Starting with the US dollar, last week’s strong move higher dissipated by the time the market closed on Friday with the index ending the day as a shooting star candle, and this bearish sentiment has continued with the index drifting lower to trade, at time of writing, in the
12,000 region. However, this minor technical correction is only to be expected given the surge higher for the dollar during October, and
does not invalidate the reverse head and shoulder pattern we have been seeing developing on the daily chart.
From a fundamental perspective, there are three major events for the US dollar this week, the first of which is the FOMC on
Wednesday, which many traders are taking to be a ‘non event’ as this year’s projected rise in interest rates is expected in December.
Indeed the CME FED Watch Tool is currently showing almost universal consensus the FED will keep rates unchanged this week, with an identical consensus expecting a raise in December.
The second major event is, of course, the NFP on Friday where the market is expecting a return to positive following last month’s
negative number, and unless there is another surprise, the key metric to watch is the average hourly earnings data, which last month came in much better than expected at 0.5. One reason this metric is of particular interest is the number of times since 2001 0.5 appears to
have been a significant high and peak for average earnings before the number turned lower. Indeed in recent times we only have one example where average earnings recorded a higher number of 0.7 which was in March 2003 before the number collapsed back to 0.1 in April. The significance of this release is that it is considered a leading indicator of consumer inflation as any increase in labor costs are eventually passed on by companies to the consumer. On Friday expectations are that the release is expected to come at at 0.2 which is seen as the median, but any repeat of last month’s figure or would give the USD a further boost.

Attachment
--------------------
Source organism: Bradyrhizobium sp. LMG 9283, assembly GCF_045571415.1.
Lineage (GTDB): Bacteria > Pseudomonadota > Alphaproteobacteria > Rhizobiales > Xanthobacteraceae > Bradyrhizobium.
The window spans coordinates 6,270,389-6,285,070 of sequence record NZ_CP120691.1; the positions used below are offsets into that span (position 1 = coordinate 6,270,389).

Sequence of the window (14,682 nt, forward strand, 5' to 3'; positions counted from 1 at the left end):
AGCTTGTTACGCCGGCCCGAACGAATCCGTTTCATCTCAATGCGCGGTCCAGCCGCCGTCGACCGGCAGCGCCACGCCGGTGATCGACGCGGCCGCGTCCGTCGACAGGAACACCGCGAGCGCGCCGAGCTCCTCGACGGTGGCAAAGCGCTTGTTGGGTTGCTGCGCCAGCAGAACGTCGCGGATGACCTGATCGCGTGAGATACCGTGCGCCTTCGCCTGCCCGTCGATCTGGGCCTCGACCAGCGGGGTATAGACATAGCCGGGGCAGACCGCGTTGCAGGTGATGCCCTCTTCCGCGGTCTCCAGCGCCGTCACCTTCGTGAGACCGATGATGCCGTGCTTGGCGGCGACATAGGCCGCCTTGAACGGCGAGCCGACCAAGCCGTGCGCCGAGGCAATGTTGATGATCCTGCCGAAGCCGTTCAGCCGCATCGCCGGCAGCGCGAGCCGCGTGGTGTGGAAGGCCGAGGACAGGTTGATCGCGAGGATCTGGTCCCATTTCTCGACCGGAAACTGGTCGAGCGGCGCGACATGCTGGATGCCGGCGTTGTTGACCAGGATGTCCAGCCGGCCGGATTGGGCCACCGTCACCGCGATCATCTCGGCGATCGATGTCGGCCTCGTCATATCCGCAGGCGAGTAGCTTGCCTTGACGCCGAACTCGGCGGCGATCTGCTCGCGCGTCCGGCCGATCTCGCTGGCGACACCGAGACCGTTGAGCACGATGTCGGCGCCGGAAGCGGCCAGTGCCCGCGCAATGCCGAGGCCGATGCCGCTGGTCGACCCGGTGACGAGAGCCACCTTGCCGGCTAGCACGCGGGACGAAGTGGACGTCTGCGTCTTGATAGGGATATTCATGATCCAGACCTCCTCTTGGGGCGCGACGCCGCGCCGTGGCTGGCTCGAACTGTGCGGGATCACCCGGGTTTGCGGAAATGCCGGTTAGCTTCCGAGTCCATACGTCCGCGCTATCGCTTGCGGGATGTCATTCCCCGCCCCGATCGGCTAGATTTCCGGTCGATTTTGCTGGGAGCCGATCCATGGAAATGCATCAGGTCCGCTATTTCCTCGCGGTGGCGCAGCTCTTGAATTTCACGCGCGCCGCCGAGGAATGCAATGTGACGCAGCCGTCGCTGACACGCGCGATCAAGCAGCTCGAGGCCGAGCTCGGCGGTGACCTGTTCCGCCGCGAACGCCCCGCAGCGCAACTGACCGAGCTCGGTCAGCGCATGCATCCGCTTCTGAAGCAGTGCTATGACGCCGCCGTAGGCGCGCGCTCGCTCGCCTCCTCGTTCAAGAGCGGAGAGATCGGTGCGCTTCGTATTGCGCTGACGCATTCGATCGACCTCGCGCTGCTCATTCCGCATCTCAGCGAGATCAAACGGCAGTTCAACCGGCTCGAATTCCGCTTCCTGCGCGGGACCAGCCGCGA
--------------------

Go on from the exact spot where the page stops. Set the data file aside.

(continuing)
And the third of our USD events is the possibility that Donald Trump will announce the name of the new FED chair, but whether he re-
appoints Janet Yellen or decides on one of the two front runners, namely Powell or Taylor is second to the fact that Trump has a unique
and rare opportunity to influence longer term US monetary policy by virtue of the fact that he is tasked with appointing a number of the 7
FED seats that make up the Federal Reserve. Meanwhile the odds on favourite for Chair appears to be Powell who can best be described as the ‘continuation candidate’.